Underlying and complicating these discussions is a thorny def‌initional question. Press freedom
requires the protection of journalists and their sources, as well as certain speech and access rights for
journalists and media organisations; but who is a journalist? And what is journalism?
In practical terms, the meanings of journalistand journalismare constantlyevolving. Gone are
the days of newspaper menand the weekly news cycle. Newsis produced anywhere, at any time
and arguably by a nyone. Bloggers, photojourna lists, freelance workers and a cademic commentators,
in addition to producers, editors, social media managers, in-house legal teams,administrative support
and a plethora of other roles characterise the modern media ecosystem. In this diverse and dynamic
context, it may be that concrete def‌initions are not appropriate, or perhaps even possible.
The fact remains, however, that legal def‌initions of these terms not only exist but occupy an important
place in Australian law and are likely to do so for years to come. This article provides the f‌irst
comprehensive study of statutory def‌initions of journalistand journalismin Australia. A comparative
examination of these def‌initions aims to identify a preferred approach to def‌ining journalistbyreference to
existing scholarship on the modern media landscape, specif‌ic statutory aims and bedrock legal principles
including clarity,legitimacy and the democratic role of a free press. In this way, I aim to inform law reform to
protect press freedom, as well as ongoing efforts to harmonise areas of law (such as shield laws and
whistleblower protections) which rest on such def‌initions and would benef‌it from a national approach.
I begin, in part II, by surveying the existing cross-disciplinary literature on the meaning of
journalistin the modern world. I then turn to the law. This research involved a qualitative survey of
1. Parliamentary Joint Committee on Intelligence and Security, Parliament of Australia, Inquiry into the Impact of the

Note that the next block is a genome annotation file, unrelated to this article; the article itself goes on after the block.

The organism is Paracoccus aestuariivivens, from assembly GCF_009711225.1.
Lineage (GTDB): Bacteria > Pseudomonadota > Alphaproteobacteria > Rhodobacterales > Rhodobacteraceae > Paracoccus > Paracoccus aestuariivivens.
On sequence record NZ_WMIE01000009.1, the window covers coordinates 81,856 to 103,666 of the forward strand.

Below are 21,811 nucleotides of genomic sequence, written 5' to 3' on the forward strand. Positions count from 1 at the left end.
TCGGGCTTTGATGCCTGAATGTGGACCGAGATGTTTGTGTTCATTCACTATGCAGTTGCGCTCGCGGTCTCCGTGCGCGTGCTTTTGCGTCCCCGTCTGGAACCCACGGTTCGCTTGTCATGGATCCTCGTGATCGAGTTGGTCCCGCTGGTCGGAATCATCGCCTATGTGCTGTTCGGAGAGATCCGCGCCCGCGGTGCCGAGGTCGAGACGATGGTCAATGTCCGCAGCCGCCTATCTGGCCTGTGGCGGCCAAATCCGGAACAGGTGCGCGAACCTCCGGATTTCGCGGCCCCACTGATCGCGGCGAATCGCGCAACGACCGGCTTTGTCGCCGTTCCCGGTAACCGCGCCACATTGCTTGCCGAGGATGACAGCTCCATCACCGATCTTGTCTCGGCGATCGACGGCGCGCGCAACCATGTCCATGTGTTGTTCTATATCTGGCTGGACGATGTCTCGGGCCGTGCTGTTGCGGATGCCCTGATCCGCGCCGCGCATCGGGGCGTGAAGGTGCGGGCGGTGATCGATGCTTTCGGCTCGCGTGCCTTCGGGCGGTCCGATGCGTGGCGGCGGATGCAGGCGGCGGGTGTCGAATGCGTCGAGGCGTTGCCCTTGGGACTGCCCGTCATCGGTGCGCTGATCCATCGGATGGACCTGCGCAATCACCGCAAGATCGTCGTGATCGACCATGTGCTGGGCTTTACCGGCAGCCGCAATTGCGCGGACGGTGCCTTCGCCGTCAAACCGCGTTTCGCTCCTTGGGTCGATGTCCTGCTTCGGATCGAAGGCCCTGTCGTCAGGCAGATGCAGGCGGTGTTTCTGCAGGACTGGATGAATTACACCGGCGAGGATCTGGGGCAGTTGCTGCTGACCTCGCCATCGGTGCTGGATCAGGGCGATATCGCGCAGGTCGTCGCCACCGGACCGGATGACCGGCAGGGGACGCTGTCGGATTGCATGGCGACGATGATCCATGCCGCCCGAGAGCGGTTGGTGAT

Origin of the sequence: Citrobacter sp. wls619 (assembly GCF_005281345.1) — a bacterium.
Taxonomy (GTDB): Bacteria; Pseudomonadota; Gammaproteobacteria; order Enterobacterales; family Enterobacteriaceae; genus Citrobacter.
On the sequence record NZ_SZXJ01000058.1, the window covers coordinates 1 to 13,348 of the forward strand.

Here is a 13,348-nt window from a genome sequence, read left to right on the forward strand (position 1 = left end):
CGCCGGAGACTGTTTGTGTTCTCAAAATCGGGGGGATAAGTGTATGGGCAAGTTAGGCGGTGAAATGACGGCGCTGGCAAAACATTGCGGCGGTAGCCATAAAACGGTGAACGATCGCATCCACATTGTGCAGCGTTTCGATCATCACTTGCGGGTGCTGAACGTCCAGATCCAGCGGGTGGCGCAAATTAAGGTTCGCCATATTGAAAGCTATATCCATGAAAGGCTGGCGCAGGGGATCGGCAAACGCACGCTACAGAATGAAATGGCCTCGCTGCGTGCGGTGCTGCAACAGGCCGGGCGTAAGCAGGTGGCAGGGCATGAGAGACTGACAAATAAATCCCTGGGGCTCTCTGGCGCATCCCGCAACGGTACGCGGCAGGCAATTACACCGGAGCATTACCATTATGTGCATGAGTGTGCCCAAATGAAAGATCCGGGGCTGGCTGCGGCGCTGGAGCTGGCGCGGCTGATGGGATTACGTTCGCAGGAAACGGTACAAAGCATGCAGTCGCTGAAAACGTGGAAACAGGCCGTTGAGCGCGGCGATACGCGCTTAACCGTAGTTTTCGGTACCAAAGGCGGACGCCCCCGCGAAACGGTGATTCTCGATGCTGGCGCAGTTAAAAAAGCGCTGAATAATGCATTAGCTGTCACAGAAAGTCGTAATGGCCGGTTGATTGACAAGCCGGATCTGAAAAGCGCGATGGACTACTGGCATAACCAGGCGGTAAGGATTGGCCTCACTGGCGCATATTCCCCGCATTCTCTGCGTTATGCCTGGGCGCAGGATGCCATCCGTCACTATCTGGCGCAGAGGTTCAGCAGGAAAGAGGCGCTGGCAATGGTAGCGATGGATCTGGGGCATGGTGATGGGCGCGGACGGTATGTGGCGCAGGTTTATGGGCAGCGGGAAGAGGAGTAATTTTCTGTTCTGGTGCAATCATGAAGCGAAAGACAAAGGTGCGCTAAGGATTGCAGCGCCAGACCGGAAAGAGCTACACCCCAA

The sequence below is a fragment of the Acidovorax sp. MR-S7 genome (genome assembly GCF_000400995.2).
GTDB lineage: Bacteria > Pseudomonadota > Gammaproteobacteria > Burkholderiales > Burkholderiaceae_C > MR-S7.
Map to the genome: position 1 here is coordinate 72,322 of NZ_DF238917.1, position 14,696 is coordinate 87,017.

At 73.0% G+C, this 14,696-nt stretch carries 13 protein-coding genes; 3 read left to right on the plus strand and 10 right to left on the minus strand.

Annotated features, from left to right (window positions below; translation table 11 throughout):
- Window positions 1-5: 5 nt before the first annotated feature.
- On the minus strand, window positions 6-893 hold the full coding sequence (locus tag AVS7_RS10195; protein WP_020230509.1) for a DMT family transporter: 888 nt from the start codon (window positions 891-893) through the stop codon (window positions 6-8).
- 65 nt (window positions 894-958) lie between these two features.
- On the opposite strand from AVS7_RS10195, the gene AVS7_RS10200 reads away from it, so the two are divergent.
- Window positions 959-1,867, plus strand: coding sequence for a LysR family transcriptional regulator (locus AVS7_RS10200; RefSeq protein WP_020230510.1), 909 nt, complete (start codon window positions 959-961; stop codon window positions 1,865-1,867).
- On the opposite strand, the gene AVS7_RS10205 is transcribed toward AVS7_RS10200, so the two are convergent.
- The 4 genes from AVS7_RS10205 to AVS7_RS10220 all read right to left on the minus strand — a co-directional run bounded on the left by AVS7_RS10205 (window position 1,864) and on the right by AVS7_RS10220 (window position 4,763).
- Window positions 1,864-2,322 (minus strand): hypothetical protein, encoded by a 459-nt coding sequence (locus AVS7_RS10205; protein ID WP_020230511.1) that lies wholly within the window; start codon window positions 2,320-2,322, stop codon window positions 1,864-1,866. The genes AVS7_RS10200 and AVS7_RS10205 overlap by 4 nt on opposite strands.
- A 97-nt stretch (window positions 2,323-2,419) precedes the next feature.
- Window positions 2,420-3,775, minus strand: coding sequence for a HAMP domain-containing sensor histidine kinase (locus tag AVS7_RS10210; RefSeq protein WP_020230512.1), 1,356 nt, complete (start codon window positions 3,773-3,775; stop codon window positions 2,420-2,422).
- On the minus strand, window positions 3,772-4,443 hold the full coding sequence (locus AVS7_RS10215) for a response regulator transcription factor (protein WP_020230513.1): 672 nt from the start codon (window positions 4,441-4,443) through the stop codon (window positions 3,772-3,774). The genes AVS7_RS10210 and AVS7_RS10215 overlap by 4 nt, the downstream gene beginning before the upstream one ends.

Exercise of Law Enforcementand Intelligence Powers on the Freedom of the Press (Report, August 2020) 36, 82 (PJCIS
Report); Senate Environment and Communications References Committee, Inquiry into Press Freedom (Report, May
2021) 68 (Senate Report).
2. Australian Law Reform Commission, The Future of Law Reform: A Suggested Program of Work 202025 (Report, 2
December 2019).
3. Evidence and Other Legislation Amendment Act 2022 (Qld). The relevant provisions came into force by proclamation,
effective 12 September 2022, and now appear in Evidence Act 1977 (Qld) pt 2 div 2B.
4. New South Wales Law Reform Commission, Open Justice: Court and Tribunal Information: Access, Disclosure and
Publication (Consultation paper 22, December 2020) 215233.
5. Evidence Act 1995 (Cth) s 126K; Evidence Act 1995 (NSW) s 126K; Evidence Act 1929 (SA) s 72B; Evidence (National
Uniform Legislation) Act 2011 (NT) s 127A (NT Evidence Act); Evidence Act 2011(ACT) s 126K; Evidence Act 1906
(WA)s 20I; Evidence Act 2001 (Tas) s 126B; Evidence Act 2008 (Vic) s 126K. For discussion, see Hannah Ryan, Whats
in a Name? Bloggers, Journalism, and Shield Laws[2014] 33(4) Communications Law Bulletin 10, 12; see also Stephen
Odgers, Uniform Evidence Law (Thomson Reuters, 2018) 10781091, 1095, 12001207.
6. See, eg, PJCIS Report (n 1) xx, 36, 82.
7. For discussion, see: Australian Law Reform Commission, The Future of Law Reform (Update, October 2020) 79.
8. PJCIS Report (n 1) 116; Senate Report (n 1) 5175; AJ Brown, Safeguarding our Democracy: Whistleblower Protection
after the Australian Federal Police Raids(Tenterf‌ield Oration, The Henry Parkes Foundation, 26 October 2019) 2. See
also calls for a Media Freedom Act discussed in, eg, Senate Report (n 1) [7.47][7.60].
450 Federal Law Review 50(4)